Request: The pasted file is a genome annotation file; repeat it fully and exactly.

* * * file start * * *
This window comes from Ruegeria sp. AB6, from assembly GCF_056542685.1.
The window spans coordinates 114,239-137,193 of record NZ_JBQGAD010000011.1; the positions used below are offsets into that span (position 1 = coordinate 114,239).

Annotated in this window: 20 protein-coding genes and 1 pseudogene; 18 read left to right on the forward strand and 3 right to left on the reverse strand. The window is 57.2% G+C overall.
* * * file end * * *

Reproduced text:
This window comes from Ruegeria sp. AB6, from assembly GCF_056542685.1.
The window spans coordinates 114,239-137,193 of record NZ_JBQGAD010000011.1; the positions used below are offsets into that span (position 1 = coordinate 114,239).

Annotated in this window: 20 protein-coding genes and 1 pseudogene; 18 read left to right on the forward strand and 3 right to left on the reverse strand. The window is 57.2% G+C overall.